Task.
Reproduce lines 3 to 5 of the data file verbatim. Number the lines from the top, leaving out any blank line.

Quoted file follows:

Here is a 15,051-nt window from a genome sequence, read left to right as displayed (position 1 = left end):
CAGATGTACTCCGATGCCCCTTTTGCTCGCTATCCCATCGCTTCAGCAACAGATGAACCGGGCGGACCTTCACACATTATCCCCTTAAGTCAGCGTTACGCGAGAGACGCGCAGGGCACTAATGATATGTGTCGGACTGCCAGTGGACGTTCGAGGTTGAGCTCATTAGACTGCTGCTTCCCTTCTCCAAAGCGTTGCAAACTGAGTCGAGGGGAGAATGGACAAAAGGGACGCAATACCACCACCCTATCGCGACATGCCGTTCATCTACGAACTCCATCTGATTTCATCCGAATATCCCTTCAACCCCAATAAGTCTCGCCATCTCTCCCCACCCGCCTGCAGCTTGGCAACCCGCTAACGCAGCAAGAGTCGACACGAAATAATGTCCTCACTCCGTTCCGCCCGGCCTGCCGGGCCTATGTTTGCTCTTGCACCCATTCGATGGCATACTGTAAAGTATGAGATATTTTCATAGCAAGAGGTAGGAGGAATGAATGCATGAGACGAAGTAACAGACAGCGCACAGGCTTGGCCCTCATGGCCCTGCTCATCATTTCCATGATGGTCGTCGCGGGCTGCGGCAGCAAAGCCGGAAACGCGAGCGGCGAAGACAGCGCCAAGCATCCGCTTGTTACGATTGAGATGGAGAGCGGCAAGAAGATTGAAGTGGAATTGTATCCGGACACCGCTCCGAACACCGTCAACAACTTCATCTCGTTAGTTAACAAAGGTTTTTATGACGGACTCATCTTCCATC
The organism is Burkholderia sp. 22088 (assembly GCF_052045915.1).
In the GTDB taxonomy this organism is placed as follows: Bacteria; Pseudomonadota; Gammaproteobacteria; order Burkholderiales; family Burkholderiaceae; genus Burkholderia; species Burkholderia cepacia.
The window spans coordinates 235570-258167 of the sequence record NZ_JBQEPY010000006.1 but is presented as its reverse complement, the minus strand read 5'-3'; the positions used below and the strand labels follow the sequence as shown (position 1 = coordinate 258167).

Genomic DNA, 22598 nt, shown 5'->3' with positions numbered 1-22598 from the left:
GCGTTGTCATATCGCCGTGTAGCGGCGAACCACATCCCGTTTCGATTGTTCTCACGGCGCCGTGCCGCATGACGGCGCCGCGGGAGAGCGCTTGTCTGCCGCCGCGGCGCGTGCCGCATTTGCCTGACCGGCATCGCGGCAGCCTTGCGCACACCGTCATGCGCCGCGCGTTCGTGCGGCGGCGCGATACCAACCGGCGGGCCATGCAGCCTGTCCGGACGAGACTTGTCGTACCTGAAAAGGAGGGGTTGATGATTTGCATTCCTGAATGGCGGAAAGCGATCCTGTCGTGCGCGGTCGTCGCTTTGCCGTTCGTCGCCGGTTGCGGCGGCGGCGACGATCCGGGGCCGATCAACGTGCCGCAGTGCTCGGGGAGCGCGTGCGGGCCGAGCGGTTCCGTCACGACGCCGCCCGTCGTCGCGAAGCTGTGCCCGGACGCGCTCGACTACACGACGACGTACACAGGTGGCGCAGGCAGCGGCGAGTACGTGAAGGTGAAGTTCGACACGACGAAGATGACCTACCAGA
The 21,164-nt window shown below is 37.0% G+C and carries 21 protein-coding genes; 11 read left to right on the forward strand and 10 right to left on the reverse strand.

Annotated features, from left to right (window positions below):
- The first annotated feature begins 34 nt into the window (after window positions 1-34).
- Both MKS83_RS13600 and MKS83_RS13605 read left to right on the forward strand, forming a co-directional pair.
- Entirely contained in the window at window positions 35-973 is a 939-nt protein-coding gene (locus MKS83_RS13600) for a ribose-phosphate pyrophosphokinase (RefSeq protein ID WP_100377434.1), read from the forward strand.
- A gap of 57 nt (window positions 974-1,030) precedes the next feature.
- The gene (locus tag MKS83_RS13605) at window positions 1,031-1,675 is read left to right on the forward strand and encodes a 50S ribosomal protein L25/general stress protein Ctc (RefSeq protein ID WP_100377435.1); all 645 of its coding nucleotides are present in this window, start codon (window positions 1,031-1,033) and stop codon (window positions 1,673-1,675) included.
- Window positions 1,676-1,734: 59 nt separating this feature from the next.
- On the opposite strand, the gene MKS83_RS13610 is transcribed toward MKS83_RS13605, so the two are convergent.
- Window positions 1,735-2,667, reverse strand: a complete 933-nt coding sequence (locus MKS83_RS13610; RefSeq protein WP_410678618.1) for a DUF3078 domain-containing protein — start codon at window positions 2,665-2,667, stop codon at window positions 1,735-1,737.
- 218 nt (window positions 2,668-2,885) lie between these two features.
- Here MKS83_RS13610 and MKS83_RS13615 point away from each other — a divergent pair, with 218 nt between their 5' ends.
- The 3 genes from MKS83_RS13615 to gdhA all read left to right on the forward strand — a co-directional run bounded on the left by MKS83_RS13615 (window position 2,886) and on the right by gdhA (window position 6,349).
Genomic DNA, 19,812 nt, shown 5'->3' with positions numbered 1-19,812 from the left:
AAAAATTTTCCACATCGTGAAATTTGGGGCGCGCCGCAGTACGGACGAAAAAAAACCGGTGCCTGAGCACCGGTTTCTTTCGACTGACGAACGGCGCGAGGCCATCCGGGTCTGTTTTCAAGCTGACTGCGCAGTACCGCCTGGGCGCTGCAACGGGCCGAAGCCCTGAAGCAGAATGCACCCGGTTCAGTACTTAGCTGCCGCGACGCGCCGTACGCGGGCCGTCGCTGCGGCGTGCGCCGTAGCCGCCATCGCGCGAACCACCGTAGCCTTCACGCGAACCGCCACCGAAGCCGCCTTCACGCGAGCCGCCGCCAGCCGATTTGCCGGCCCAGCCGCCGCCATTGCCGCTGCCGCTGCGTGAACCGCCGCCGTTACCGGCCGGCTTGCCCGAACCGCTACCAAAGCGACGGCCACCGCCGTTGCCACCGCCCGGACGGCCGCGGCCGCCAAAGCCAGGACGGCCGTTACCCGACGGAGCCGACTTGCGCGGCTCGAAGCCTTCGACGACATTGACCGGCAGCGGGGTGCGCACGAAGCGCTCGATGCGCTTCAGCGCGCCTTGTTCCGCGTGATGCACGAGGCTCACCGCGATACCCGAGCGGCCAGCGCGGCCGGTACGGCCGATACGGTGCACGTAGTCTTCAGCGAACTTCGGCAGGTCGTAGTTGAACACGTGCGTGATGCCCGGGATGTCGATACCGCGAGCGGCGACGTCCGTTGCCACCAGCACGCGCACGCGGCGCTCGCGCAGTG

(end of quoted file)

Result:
The organism is Burkholderia sp. 22088 (assembly GCF_052045915.1).
In the GTDB taxonomy this organism is placed as follows: Bacteria; Pseudomonadota; Gammaproteobacteria; order Burkholderiales; family Burkholderiaceae; genus Burkholderia; species Burkholderia cepacia.
The window spans coordinates 235570-258167 of the sequence record NZ_JBQEPY010000006.1 but is presented as its reverse complement, the minus strand read 5'-3'; the positions used below and the strand labels follow the sequence as shown (position 1 = coordinate 258167).